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Francisco Rodriguez’s ‘disgusting’ blown save dampens Tigers’ postseason chances

K-Rod was one strike away from giving the Tigers a win, but offense shares the blame for failing to come through on multiple occasions.

MLB: New York Mets at Detroit Tigers Rick Osentoski-USA TODAY Sports

DETROIT — The deflated postgame atmosphere in the Tigers’ clubhouse wore heavy. Francisco Rodriguez, having just blown his team’s lead for a loss, sat alone at his locker in the corner of the room. Within one strike of a six-game winning streak, he couldn’t pull the string. He couldn’t get the job done when it couldn’t have mattered more — so far.

“Painful. Disgusting. Shame. Everything,” K-Rod said, his face downtrodden. “It's definitely a bad position to fail the way that I just failed today. Just unacceptable. Just one pitch away, just one strike away, and I couldn't make one pitch. And the result is five runs after two outs, and pretty much the game locked up. So, it definitely hurts. This one hurts, big time.”

It wasn’t the 5 23 innings that Daniel Norris battled through, nor the four runs of support the offense provided that were in focus. Not even the bullpen, who put up 2 13 scoreless frames and kept the Royals at bay, provided a moment of levity. The Tigers, who had been a half-game ahead of the Orioles for possession of the second Wild Card, will either remain a half-game up of the Orioles or fall a half-game out depending tonight’s result.

Obviously, every game counts. But with eight games to go, a single loss can sting more than is usual, especially for the Tigers, who are fighting the Orioles for that last Wild Card spot. One game could make or break a season. It was not a loss Detroit could afford, but there’s nothing to be done about it now.

K-Rod’s results have been dependable of late. Even while he’s appeared shaky at times, he’s gotten the job done to the tune of a 0.60 ERA in 15 innings since Aug. 13. He’d given up one run in that time, and he hadn’t given up multiple in one outing since Aug. 9.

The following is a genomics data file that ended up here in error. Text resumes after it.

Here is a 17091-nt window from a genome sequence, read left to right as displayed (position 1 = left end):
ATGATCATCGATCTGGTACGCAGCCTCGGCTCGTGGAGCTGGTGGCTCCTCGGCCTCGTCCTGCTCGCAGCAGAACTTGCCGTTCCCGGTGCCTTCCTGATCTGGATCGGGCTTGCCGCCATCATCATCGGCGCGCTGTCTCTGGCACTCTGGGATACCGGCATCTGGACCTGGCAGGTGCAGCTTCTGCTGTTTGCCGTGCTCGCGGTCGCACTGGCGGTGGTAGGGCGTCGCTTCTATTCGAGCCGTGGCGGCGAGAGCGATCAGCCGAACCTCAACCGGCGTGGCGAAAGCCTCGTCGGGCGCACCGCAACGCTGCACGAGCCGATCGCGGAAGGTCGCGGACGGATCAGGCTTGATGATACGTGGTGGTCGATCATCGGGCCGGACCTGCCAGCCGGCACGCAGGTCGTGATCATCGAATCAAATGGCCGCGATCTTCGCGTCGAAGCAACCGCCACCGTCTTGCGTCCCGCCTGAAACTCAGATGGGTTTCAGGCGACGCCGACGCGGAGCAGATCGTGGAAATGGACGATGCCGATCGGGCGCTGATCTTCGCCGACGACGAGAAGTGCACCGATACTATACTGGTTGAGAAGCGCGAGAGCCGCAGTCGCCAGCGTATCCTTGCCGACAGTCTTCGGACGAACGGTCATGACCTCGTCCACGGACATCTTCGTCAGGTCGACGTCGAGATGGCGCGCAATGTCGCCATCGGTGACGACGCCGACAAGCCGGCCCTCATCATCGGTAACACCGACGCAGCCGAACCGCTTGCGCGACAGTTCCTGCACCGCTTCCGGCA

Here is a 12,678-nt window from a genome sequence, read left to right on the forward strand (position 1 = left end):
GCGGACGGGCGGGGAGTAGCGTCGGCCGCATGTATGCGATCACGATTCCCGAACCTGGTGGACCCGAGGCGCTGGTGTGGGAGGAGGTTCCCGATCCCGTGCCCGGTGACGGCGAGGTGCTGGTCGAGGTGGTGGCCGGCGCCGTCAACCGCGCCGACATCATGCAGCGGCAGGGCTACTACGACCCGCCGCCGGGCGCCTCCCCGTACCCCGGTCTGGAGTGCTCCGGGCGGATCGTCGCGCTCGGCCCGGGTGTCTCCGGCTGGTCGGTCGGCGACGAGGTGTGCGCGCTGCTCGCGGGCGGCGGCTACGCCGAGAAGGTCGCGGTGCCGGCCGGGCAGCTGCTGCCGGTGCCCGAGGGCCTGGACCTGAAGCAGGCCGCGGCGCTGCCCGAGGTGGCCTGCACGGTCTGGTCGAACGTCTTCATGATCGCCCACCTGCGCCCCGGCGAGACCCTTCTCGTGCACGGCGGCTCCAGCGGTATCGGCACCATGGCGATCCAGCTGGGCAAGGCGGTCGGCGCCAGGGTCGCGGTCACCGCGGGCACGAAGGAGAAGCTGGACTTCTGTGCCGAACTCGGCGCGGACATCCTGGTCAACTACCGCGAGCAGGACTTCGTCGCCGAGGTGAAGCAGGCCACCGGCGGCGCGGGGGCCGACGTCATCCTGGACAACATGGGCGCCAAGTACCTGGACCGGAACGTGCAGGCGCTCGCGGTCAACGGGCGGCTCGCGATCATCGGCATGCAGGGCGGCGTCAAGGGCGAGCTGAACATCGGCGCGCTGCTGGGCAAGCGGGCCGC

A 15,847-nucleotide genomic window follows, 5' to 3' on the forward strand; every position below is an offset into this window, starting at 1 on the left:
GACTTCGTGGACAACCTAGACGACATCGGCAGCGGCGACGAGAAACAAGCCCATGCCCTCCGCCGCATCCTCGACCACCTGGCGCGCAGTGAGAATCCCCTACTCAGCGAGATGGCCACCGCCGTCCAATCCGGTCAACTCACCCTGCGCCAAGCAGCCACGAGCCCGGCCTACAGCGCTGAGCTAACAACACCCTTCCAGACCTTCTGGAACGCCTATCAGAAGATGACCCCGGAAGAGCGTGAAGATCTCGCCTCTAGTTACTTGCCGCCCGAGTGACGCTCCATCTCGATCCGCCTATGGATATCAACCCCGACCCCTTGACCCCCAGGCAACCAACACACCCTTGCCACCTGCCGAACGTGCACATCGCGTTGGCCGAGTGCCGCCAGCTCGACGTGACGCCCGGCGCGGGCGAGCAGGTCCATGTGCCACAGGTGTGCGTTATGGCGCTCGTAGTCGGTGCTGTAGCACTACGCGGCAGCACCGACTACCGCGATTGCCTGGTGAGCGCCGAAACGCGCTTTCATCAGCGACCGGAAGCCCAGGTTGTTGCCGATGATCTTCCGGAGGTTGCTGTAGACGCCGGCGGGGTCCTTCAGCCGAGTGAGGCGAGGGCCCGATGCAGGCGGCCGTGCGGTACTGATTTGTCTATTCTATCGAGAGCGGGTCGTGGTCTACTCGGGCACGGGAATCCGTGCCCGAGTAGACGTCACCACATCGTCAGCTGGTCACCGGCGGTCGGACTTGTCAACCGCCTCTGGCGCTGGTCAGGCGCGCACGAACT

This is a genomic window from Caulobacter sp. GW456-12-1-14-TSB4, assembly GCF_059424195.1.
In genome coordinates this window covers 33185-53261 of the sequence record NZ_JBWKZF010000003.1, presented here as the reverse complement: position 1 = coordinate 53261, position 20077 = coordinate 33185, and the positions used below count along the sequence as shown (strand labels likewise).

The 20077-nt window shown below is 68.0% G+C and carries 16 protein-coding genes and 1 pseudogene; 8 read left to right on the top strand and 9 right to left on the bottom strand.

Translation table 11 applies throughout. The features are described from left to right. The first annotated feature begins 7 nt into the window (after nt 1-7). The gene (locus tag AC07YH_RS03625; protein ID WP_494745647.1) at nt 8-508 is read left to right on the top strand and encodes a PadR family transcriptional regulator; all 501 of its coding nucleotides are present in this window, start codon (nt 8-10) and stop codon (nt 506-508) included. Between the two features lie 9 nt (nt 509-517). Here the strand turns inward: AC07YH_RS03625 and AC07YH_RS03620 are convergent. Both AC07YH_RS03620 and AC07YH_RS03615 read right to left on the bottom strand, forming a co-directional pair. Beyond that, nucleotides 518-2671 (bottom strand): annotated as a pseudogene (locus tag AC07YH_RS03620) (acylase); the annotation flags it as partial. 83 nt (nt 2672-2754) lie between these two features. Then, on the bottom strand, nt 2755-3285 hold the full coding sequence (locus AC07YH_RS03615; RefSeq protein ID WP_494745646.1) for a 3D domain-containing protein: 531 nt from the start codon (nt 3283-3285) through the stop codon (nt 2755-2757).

But five runs on Saturday tied his career high for runs allowed in an outing — he’s given up five thrice before, all no sooner than 2009. And Sept. 30, 2009 seems like another lifetime to have an implosion of that magnitude.

He lost his command. The naked eye could tell as much. K-Rod wasn’t sure if his concentration left him, too, though. Leadoff single to right, flyout to right, single to left, strikeout. With two outs and the crowd in the game, he delivered a pitch to Paulo Orlando right where he wanted it — at the knees.

Only, Orlando found a way to get to it and nailed the pitch over Cameron Maybin’s head in center for a two-run double. A 4-2 lead dissolved into a 4-4 tied ballgame, and suddenly the 14 stranded baserunners the Tigers had earlier in the game, loomed large. They’d had two bases-loaded and two two-on chances to score. None scored.

Despite the two runs, manager Brad Ausmus left K-Rod in the game. Nor had he considered getting his closer — he wasn’t going to consider it until the team trailed, which they ultimately did.

“I didn’t have an inkling at all (to take him out), when we were down to one strike to get out of it,” Ausmus said. “I was very confident in him. ... It’s a tie game. You usually use your closer in a tie game in the ninth, as well.”

The result that followed was a walk to Cheslor Cuthbert and a three-run bomb by Eric Hosmer to right, bashing the final nail into the coffin of the Tigers’ chances. Win streak over, loss secured — and with the bottom of the Tigers’ order in the bottom of the ninth, that’s just what happened against Kelvin Herrera.

It’s not over until it’s over, and the Tigers have recovered from far worse this year. But now there’s just not much room for mistakes. For as much as K-Rod is credited with the loss, and rightfully so, the offense had an abundance of opportunities to put a hurt on Kansas City. They couldn’t twist the knife.

The Tigers have one more game against the Royals before facing the first-place Indians for four games to close out the home portion of the season. Then, it’s on to Atlanta for the final three games of the year against the Braves. There are a few chances yet, but that doesn’t help soften the blow of Saturday’s grim loss.

“The wheels fell off,” K-Rod said. “I just definitely — I let my team down today. Simple as that, I let everybody down. That's why I wanna apologize to them, and the fans. They shouldn't have to see that. Especially when we're in the position that we're in right now. Definitely this one's on me, big time.”